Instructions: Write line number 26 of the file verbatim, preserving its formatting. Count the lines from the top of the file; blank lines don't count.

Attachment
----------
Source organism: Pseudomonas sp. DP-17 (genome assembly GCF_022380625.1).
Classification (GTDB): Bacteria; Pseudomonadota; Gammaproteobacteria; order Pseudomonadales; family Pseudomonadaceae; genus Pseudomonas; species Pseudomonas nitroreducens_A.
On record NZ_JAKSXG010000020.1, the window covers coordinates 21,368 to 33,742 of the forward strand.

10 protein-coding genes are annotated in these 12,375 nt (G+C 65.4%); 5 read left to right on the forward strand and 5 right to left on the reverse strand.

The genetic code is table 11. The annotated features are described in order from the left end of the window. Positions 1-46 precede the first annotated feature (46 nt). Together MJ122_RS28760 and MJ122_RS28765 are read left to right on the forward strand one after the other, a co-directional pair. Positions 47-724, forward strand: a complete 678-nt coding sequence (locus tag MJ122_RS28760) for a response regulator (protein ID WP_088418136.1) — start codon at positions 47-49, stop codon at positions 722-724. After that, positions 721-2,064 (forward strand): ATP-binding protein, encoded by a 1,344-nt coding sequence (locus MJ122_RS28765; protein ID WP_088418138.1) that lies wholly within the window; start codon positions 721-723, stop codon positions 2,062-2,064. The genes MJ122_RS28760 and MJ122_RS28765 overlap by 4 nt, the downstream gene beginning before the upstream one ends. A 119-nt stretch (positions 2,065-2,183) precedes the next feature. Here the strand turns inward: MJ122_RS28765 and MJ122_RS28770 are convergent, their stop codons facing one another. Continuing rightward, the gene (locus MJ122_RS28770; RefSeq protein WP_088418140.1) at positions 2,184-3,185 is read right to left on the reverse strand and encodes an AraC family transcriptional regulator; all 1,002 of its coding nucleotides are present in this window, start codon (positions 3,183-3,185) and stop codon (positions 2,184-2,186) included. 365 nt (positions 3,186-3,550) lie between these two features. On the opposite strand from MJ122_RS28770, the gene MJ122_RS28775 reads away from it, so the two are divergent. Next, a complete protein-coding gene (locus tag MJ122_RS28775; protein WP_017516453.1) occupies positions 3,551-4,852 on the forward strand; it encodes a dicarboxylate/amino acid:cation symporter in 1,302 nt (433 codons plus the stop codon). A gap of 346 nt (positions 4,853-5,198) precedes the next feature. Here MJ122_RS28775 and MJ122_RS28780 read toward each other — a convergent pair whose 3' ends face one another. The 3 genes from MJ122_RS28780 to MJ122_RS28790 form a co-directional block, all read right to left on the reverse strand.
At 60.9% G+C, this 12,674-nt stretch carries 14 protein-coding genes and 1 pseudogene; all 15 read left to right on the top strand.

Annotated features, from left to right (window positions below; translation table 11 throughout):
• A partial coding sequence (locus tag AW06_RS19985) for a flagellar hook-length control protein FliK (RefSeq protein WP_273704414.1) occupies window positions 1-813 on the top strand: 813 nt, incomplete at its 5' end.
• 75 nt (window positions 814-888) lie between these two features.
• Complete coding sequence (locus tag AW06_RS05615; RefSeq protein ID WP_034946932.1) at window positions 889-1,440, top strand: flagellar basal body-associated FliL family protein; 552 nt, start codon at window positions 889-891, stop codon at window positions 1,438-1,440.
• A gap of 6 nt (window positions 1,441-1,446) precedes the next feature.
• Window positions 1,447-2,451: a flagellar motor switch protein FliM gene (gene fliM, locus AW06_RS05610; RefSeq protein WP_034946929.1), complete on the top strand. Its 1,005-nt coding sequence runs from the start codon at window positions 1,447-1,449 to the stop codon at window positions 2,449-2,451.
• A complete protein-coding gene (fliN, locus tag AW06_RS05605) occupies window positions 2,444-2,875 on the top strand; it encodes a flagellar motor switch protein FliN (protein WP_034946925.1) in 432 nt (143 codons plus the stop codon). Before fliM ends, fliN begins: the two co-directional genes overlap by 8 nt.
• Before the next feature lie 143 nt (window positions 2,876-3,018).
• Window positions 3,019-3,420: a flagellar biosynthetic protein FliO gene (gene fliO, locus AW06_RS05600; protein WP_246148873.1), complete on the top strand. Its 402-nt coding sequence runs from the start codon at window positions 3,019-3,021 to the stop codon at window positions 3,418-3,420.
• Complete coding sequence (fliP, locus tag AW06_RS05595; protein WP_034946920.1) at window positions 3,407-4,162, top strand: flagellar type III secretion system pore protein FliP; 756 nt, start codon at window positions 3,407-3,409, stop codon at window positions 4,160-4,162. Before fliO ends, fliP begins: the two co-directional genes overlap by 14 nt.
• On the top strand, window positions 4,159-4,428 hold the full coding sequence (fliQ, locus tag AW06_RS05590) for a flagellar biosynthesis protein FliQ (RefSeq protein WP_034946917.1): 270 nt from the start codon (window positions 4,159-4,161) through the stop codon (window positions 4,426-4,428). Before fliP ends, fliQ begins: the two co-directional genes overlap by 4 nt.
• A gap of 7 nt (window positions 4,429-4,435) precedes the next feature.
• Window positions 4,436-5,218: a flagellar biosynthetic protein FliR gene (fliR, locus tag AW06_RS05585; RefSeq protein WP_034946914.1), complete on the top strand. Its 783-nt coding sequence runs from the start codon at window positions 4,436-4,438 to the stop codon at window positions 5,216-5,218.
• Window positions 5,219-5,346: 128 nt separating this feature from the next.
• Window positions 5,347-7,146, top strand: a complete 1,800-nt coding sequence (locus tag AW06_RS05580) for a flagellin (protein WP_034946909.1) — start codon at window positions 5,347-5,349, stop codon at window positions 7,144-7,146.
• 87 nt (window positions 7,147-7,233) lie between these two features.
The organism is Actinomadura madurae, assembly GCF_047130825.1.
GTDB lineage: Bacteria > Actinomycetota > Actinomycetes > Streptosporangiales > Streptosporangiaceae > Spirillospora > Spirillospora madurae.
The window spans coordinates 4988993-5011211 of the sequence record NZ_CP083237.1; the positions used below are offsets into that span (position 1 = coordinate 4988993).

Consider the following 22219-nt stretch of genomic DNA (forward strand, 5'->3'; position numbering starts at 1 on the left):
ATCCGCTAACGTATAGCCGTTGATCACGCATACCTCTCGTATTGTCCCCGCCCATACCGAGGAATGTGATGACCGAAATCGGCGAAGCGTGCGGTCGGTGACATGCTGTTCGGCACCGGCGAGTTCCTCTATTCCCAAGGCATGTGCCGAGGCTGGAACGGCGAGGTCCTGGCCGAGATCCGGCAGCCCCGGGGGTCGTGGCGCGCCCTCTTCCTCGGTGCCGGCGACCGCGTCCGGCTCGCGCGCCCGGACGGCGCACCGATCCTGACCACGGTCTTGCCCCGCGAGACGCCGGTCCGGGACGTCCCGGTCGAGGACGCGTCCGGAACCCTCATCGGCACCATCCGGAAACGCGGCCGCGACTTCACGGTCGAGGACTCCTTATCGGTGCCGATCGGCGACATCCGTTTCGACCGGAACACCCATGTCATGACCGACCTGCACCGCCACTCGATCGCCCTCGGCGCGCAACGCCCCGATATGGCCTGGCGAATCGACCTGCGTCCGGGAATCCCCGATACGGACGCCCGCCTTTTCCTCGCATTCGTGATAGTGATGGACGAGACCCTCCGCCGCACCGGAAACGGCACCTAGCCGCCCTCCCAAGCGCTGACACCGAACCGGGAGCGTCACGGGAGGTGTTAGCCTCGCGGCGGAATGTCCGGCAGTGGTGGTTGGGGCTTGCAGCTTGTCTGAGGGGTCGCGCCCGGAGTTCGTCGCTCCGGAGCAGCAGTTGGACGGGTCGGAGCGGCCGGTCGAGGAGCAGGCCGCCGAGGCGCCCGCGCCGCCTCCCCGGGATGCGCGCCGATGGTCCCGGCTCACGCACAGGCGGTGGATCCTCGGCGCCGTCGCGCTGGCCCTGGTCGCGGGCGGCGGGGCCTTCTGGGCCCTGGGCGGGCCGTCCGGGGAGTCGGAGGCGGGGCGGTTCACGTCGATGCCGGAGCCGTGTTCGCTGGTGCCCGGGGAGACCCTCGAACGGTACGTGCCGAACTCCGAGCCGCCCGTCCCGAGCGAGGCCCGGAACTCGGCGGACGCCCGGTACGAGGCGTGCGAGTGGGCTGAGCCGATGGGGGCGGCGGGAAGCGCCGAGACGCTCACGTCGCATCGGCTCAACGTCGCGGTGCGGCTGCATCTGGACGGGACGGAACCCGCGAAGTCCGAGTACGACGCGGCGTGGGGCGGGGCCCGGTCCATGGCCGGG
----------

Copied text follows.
Consider the following 22219-nt stretch of genomic DNA (forward strand, 5'->3'; position numbering starts at 1 on the left):